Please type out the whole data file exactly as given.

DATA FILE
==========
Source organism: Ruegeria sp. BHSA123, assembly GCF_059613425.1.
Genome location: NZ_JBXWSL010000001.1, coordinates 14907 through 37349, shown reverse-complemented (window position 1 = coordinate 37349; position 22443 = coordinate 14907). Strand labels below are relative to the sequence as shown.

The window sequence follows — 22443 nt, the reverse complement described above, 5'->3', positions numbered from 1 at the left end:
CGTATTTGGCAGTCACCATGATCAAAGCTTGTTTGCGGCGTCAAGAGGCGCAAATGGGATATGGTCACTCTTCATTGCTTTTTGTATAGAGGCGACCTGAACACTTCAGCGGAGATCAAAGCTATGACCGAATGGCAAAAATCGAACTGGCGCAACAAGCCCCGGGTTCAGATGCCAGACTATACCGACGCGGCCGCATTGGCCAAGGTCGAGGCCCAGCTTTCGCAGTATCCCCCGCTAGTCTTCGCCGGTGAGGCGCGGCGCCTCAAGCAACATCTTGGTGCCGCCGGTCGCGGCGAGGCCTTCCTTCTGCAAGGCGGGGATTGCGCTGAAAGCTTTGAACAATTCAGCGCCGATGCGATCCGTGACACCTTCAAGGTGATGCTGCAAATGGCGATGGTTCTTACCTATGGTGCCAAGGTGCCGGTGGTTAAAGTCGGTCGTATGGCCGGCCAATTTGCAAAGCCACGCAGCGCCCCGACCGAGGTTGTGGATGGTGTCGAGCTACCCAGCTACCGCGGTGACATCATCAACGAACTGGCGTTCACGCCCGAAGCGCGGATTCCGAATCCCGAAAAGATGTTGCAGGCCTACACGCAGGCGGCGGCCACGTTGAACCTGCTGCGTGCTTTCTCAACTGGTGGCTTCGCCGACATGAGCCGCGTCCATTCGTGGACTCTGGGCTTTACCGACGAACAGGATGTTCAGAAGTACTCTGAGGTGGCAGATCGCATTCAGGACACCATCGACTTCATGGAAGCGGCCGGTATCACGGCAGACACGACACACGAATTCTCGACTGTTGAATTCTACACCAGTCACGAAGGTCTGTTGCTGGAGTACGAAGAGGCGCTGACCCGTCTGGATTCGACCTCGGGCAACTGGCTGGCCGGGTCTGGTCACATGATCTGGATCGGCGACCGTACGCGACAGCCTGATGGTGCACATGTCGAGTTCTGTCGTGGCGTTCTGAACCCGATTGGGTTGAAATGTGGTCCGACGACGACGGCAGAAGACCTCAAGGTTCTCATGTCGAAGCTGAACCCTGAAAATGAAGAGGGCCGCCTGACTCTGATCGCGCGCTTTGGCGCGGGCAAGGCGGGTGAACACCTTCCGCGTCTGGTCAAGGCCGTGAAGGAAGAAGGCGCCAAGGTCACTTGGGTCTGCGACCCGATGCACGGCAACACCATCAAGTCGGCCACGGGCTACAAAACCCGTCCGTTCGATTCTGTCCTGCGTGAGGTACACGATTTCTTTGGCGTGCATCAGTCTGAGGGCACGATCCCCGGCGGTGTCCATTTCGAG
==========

Source organism: Ruegeria sp. BHSA123, assembly GCF_059613425.1.
Genome location: NZ_JBXWSL010000001.1, coordinates 14907 through 37349, shown reverse-complemented (window position 1 = coordinate 37349; position 22443 = coordinate 14907). Strand labels below are relative to the sequence as shown.

The window sequence follows — 22443 nt, the reverse complement described above, 5'->3', positions numbered from 1 at the left end:
CGTATTTGGCAGTCACCATGATCAAAGCTTGTTTGCGGCGTCAAGAGGCGCAAATGGGATATGGTCACTCTTCATTGCTTTTTGTATAGAGGCGACCTGAACACTTCAGCGGAGATCAAAGCTATGACCGAATGGCAAAAATCGAACTGGCGCAACAAGCCCCGGGTTCAGATGCCAGACTATACCGACGCGGCCGCATTGGCCAAGGTCGAGGCCCAGCTTTCGCAGTATCCCCCGCTAGTCTTCGCCGGTGAGGCGCGGCGCCTCAAGCAACATCTTGGTGCCGCCGGTCGCGGCGAGGCCTTCCTTCTGCAAGGCGGGGATTGCGCTGAAAGCTTTGAACAATTCAGCGCCGATGCGATCCGTGACACCTTCAAGGTGATGCTGCAAATGGCGATGGTTCTTACCTATGGTGCCAAGGTGCCGGTGGTTAAAGTCGGTCGTATGGCCGGCCAATTTGCAAAGCCACGCAGCGCCCCGACCGAGGTTGTGGATGGTGTCGAGCTACCCAGCTACCGCGGTGACATCATCAACGAACTGGCGTTCACGCCCGAAGCGCGGATTCCGAATCCCGAAAAGATGTTGCAGGCCTACACGCAGGCGGCGGCCACGTTGAACCTGCTGCGTGCTTTCTCAACTGGTGGCTTCGCCGACATGAGCCGCGTCCATTCGTGGACTCTGGGCTTTACCGACGAACAGGATGTTCAGAAGTACTCTGAGGTGGCAGATCGCATTCAGGACACCATCGACTTCATGGAAGCGGCCGGTATCACGGCAGACACGACACACGAATTCTCGACTGTTGAATTCTACACCAGTCACGAAGGTCTGTTGCTGGAGTACGAAGAGGCGCTGACCCGTCTGGATTCGACCTCGGGCAACTGGCTGGCCGGGTCTGGTCACATGATCTGGATCGGCGACCGTACGCGACAGCCTGATGGTGCACATGTCGAGTTCTGTCGTGGCGTTCTGAACCCGATTGGGTTGAAATGTGGTCCGACGACGACGGCAGAAGACCTCAAGGTTCTCATGTCGAAGCTGAACCCTGAAAATGAAGAGGGCCGCCTGACTCTGATCGCGCGCTTTGGCGCGGGCAAGGCGGGTGAACACCTTCCGCGTCTGGTCAAGGCCGTGAAGGAAGAAGGCGCCAAGGTCACTTGGGTCTGCGACCCGATGCACGGCAACACCATCAAGTCGGCCACGGGCTACAAAACCCGTCCGTTCGATTCTGTCCTGCGTGAGGTACACGATTTCTTTGGCGTGCATCAGTCTGAGGGCACGATCCCCGGCGGTGTCCATTTCGAG